Outside Voices: Carmella Guiol & “Oye Como Va”

Jared Alan Smith

“Oye Como Va” was a phrase first popularized in English-speaking America by Tito Puente, a Latin Jazz and Mambo musician who released a song by the same title in 1963. Carlos Santana’s rendition—from his second album Abraxas (the purported root word of the phrase “abracadabra”)—is much more well known, eventually hitting #13 on the Billboard charts in the early seventies and catapulting the guitarist to international stardom.

I’ve got  to cop to the fact that as an aspiring writer, I am totally into international stardom; I know I’m not the only one among us who wishes they were Elena Ferrante or Milan Kundera. What that means to me is seeking out voices that oppose or question my intrinsically Cis-American one . As luck (and a lot of hard work on their part) would have it, there are plenty of new voices out there, speaking loud and clear.

 

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Carmella on the campus of USF.

Carmella Guiol is one of the most persuasive voices I’ve come across in my search for enlightening perspectives. We met at a USF-sponsored reading called 6X6, through a mutual friend who is also an incredibly skilled writer. Carmella drew me in with her approachability and encyclopedic agricultural knowledge, but what has kept me coming back to her work is her combination of ineffable humility and indelible accessibility in her prose; in a nation where contemporary literature goes largely untaught to the “unwashed masses”  (see: high schoolers), Guiol’s voice brings sense and practicality to a field that can seem to many students like a playground for disenfranchised elites. If I ever have the luxury of being able to teach an advanced writing class, my curriculum will begin with Carmella’s blog, The Restless Writer.

Her artist’s statement draws on her experience outside of writing to show her aptitude for self-awareness, a feature of her personality borne out further in the multifaceted publications list that’s just a click away from her statement of purpose. The Tahoma Literary Review, The Washington Post and Thought Catalog are just a few of the nationally recognized outlets proud to display her work. I enjoy her blog the most because it is most specifically hers, with no editors to answer to and an even clearer commitment to furthering the craft of socially conscious writing. With over eighty entries (and counting!), The Restless Writer stands tall as a pillar of alt-traditional literary gold.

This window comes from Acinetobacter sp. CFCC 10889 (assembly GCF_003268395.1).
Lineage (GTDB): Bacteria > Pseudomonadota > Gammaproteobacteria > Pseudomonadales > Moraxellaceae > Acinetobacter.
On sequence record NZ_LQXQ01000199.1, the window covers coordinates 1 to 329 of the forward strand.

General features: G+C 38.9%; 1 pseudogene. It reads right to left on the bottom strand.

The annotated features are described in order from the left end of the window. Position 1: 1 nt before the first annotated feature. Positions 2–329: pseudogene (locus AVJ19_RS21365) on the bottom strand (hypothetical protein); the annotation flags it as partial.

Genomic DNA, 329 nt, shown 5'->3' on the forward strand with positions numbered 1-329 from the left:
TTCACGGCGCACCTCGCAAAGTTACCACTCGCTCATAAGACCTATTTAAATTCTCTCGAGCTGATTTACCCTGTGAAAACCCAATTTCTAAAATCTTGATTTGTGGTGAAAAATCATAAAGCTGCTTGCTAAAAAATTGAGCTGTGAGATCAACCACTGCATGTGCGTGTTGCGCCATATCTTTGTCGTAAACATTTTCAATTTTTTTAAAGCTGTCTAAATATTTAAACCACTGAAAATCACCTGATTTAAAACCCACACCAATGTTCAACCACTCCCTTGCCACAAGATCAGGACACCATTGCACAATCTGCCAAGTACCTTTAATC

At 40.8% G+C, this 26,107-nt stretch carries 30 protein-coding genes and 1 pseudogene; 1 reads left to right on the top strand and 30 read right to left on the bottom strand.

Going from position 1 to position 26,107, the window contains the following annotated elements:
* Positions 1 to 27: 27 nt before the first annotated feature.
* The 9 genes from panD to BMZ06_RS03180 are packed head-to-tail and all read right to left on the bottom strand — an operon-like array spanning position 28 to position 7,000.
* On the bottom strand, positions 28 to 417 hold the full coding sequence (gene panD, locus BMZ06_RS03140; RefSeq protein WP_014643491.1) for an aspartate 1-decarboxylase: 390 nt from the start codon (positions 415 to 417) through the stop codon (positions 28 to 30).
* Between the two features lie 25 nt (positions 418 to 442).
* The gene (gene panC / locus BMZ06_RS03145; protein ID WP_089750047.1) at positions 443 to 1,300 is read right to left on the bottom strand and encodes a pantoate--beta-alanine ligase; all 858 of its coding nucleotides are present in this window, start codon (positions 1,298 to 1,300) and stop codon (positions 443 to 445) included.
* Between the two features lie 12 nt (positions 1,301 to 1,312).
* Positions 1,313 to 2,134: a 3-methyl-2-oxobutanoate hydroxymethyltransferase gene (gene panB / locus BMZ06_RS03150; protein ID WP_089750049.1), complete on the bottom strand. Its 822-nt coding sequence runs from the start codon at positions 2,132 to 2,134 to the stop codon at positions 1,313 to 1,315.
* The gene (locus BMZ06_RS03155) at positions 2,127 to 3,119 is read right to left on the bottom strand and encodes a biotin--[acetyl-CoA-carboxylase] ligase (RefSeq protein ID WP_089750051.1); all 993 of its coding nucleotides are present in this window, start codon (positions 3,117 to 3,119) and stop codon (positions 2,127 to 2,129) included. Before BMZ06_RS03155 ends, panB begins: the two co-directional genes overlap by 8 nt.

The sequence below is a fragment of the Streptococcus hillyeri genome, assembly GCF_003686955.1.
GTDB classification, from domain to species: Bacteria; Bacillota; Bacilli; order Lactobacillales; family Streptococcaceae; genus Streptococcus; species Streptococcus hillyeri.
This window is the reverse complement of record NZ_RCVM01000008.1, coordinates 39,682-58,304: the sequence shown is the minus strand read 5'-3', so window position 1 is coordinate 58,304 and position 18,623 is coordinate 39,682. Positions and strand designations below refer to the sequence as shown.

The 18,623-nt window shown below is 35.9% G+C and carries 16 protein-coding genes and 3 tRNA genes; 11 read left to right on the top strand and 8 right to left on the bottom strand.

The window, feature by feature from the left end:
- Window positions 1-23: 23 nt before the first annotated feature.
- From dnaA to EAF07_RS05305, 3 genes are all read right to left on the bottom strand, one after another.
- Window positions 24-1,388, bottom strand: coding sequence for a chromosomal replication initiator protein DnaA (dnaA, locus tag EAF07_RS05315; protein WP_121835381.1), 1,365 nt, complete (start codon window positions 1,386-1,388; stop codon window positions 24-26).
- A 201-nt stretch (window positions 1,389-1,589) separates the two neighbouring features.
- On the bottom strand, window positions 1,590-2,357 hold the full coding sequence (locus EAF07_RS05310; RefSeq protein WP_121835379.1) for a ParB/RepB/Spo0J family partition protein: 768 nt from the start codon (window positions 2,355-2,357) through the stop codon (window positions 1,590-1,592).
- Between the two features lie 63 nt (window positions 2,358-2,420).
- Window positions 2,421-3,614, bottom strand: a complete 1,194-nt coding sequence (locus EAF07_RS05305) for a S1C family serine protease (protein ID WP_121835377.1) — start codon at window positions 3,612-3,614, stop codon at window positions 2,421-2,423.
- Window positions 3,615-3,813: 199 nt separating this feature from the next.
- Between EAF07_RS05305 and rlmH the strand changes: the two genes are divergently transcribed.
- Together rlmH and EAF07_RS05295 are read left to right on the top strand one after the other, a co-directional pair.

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             Like gold, Guiol’s words conduct a clear electricity in any state.                        (Photo Credit)

She makes a  case for creative writing that flies in the face of many popular American attitudes: Guiol values the student experience over all else (a facet of pedagogy that gets paid abundant lip service in our industry but often goes underserved). For those committed to writing for a living, she offers approachable and applicable advice on how to make it work, going so far as to give a “deep dive” into some facets of her own creative process through an excellent extended metaphor based around contra dancing. Her foray into the combination of techniques in prose genres offers powerful arguments from both fiction and nonfiction, including convincing evidence from her own conclusions and quotes by Richard Blanco. Unafraid to confront controversial topics, Carmella writes authentically on navigating the perils of cultural appropriation, ending her argument with some good old-fashioned Flannery O’Connor equivocality.

As her education has progressed, Guiol has remained open to forms of literature outside the traditional prose norm. Firsthand accounts of her forays into comics and poetry provide a peek behind the scenes that I know many people just beginning in the field of creative writing crave: Carmella openly admits her weaknesses coming in and marvels at the strengths she has gained from popping out “the other side” of her creative endeavors. Her willingness to share deeply personal moments in hope of educating her readers is worthy of award on its own. When combined with the hard-won professional advice she gives so freely, it should be easy to see why her contributions to my own literary world have helped it grow so much. I haven’t earned the privilege of being on her writing team over at USF, but rest assured I am a huge fan.

In addition to being the title of one of my favorite songs of all time, “Oye Como Va” has several possible meanings in English. It can mean “listen to how it goes,” or “hey, how’s it going,” and the song continues on with “mi ritmo (my rhythym) . . . “Bueno pa’ gozar (good to enjoy).” I am more than lucky to be able listen to listen in on Carmella Guiol’s creative rhythms, and “good to enjoy” doesn’t even begin to tell that story; she can tell me how this creative writing thing goes any time. Unlike so much of the work I read across genres, Carmella’s words aren’t tricks, and the magic they conjure requires an incantation far beyond the simplistic showmanship of “abracadabra.” They act more as a cross between the Abraxas of Carl Jung and that of Carlos Santana, a lyrical construction capable of uniting opposites into a single act of cultural and spiritual progression.


Jared Alan Smith is an ESE ELA teacher working out of Tampa, Florida. His work has appeared in Burrow Press’ Fantastic Floridas series and in Hinchas de Poesia #19.

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